Digital Footprint awareness: a share thought from our European research

The concept of “digital footprint” is new. It is linked with topics such as digital identity, privacy, online safety, information management. We all live in a hyper-connected world experiencing online reality. Through our devices, we provide a vast amount of information, information that drives user’s choices, activities, preferences, purchases, interests. This paints a picture of who we are. The data and information users provide online are usually sen­sitive personal data that remain on the Internet. Our data-portraits are more public that one may think. Companies – i.e. site owners – may use such information for their commercial interests and marketing purpo­ses. It is evident that every online activity is deeply affected by a plethora of privacy-related threats; for instance, our online identity is at risk of cyberbullying, while our finances and savings are at risk of hacking and fraud. Our private information can also be used for political ends: wor­ldwide scandals have been exploding in the recent times, where users’ data and information have been often traded and passed from and to different entities, for their allegedly clear and evident political purposes and consequent advantages. International politics and national affairs are today heavily affected by the consequences of misuse, exploitation, the steal of private data and information available on the Internet. The risks and threats posed to Inter­net safety are already real problems in the real world, with direct conse­quences on politics, economic stability and citizens’ rights.

Some steps forward in the direction of assuring and guaranteeing the users safety and the protection of our data has been done with the im­plementation, in May 2018, of the GDPR -The EU General Data Protec­tion Regulation. Such regulation provides a major level of safety and security for internet users, controlling in a way the digital footprint ex­ploitation and relative possible problems, like cybercrime. Even an EU-wide measure, however, has a limited impact without our own coope­ration as final users. Many people are still not aware of the consequences of their actions on­line: their digital presence and its trail of information does not seem to concern everyone in a substantial way, as resulted from the survey on Digital footprint awareness promoted and conducted by the European Digital Learning Network in 2019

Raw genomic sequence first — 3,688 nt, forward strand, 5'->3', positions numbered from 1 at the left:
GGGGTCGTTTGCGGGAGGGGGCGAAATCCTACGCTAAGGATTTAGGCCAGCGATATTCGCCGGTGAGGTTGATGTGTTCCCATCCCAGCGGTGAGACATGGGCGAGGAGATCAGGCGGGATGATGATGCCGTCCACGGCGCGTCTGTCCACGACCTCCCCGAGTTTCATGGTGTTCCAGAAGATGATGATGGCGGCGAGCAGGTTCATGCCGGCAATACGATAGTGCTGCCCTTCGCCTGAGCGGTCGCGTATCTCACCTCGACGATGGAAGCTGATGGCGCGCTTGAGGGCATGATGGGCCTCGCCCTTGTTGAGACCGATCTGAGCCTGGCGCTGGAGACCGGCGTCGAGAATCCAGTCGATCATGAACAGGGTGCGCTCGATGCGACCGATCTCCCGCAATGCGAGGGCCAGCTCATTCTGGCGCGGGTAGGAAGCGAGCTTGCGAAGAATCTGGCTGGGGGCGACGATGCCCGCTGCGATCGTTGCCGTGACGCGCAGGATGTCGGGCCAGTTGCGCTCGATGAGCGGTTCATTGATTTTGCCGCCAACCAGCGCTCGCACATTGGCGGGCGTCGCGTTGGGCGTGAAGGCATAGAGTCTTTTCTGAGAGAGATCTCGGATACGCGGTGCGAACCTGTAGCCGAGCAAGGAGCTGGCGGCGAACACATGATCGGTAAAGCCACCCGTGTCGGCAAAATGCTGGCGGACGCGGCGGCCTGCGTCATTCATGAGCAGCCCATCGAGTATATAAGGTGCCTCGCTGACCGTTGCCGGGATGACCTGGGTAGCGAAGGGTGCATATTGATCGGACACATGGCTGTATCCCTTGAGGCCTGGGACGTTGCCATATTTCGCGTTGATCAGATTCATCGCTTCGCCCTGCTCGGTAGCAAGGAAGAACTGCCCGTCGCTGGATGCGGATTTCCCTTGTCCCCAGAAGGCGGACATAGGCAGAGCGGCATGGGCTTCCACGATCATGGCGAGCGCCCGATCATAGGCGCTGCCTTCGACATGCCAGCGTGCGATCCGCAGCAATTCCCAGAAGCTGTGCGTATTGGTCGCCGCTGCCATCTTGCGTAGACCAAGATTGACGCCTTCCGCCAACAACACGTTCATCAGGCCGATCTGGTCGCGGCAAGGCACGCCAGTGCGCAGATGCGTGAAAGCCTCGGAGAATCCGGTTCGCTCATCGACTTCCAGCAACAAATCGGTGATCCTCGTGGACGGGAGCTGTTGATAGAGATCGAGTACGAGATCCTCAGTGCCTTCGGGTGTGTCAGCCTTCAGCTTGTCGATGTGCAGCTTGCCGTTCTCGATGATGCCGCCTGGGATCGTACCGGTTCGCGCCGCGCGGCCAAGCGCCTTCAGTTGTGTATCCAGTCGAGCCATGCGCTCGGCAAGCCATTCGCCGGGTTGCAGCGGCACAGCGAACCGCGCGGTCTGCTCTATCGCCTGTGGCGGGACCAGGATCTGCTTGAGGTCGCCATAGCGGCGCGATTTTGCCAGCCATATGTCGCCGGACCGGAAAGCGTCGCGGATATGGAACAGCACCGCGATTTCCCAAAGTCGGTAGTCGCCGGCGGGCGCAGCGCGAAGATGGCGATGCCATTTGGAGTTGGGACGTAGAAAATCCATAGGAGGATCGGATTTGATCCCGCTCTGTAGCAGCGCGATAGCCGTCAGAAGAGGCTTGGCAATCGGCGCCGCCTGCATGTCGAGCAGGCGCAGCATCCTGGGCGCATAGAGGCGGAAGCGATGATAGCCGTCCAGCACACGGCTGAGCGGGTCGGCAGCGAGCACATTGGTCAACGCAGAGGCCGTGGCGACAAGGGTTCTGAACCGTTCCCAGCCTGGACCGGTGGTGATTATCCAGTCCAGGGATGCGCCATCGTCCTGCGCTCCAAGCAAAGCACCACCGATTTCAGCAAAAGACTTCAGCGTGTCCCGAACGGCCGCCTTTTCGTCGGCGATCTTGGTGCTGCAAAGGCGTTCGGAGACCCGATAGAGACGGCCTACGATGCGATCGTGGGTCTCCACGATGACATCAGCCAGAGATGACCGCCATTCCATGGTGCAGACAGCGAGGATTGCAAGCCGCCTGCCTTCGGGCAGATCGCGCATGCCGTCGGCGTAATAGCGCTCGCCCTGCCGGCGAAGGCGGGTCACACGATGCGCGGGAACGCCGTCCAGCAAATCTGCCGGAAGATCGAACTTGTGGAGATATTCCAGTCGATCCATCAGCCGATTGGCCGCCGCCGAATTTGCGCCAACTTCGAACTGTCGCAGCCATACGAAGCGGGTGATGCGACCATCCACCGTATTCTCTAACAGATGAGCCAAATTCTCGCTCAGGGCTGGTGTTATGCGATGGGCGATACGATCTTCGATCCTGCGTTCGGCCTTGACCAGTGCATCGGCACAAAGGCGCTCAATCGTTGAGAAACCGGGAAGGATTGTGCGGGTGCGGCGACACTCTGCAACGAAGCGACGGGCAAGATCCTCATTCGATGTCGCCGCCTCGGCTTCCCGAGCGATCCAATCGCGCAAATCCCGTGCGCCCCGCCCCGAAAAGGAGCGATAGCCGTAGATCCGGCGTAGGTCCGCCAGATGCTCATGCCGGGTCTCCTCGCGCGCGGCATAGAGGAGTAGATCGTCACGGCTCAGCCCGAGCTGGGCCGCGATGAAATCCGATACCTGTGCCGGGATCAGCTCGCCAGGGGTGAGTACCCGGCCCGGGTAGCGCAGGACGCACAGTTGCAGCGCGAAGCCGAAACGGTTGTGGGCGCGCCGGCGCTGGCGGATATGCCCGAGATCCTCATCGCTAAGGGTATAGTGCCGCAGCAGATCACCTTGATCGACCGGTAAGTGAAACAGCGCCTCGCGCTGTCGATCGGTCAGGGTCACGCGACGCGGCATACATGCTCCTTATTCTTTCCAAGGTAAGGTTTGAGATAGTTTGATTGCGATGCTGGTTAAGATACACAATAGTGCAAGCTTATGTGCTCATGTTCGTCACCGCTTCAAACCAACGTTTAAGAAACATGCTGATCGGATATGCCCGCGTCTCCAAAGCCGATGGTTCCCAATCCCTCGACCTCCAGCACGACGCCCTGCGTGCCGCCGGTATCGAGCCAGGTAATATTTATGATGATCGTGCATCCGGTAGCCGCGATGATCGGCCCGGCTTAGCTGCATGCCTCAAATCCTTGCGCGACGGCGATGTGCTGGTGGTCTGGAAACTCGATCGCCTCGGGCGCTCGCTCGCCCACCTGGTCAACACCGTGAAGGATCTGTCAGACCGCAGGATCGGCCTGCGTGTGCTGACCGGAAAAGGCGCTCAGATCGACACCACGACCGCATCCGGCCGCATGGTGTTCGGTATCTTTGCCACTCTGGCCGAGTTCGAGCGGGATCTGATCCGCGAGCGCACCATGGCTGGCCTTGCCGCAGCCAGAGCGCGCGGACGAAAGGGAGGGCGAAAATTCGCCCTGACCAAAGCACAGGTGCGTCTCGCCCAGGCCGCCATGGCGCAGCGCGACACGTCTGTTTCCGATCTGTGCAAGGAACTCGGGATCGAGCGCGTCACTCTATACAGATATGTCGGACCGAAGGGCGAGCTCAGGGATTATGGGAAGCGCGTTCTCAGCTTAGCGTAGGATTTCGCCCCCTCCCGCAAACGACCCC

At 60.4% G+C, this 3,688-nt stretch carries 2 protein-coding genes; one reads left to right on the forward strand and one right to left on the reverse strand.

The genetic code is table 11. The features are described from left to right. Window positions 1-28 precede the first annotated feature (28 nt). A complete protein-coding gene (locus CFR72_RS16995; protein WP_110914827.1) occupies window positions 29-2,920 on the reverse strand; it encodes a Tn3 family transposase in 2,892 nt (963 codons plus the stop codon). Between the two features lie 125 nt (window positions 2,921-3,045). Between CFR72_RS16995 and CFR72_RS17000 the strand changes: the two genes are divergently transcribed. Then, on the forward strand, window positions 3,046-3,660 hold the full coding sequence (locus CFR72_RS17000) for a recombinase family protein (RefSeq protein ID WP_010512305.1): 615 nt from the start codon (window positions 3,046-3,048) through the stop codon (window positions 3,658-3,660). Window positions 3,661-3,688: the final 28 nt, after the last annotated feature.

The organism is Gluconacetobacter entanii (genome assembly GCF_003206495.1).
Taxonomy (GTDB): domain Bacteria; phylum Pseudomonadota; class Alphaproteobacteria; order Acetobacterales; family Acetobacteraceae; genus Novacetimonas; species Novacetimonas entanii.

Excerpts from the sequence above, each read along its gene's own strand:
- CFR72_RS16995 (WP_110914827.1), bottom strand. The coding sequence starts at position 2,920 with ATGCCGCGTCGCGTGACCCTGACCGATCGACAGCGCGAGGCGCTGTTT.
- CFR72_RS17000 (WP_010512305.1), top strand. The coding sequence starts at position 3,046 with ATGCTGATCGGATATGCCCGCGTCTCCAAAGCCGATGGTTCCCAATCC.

The survey had the aim of collecting key information and data about the general knowledge, awareness and consequent attitude of Euro­pean citizens towards their digital footprint and all the information they – more or less consciously – disclose online. The picture emerging from the research is unfortunately not reassu­ring: a general lack of awareness and sensitivity on the potential risks and the spheres of influence on major dimensions –political, economic, and societal – permeates the European citizenship. Most of the users does not fully realise what it means to have their data and personal in­formation accessible and usable by third parties once online. The European Institutions keep on promoting the importance of the awareness on digital footprint and online safety but undoubtedly more initiatives, campaigns, activities need to be organised and implemented to better inform users about the embedded risks in the usage of Internet and its services. Our data has a value, but we are not yet fully aware of it. Many institutional parties are already working to develop fairer standards for the contracts we agree to sign – yes, we sign – when downloading an app or when using any online service or resource.

New actions, initiatives and projects in such a topic are crucial and dramatically required. The road ahead is long and challenging. We, as European Digital Learning Network, hopefully together with our EU partners, wish to be the front-runners of this challenge. We aim at increasing our efforts in fostering an extensive dialogue with all the parties involved, civil society, EU Institutions, European stakehol­ders to promote and launch bottom-up initiatives. We need educational and informative actions to spread the knowledge on these delicate issues for all the European people.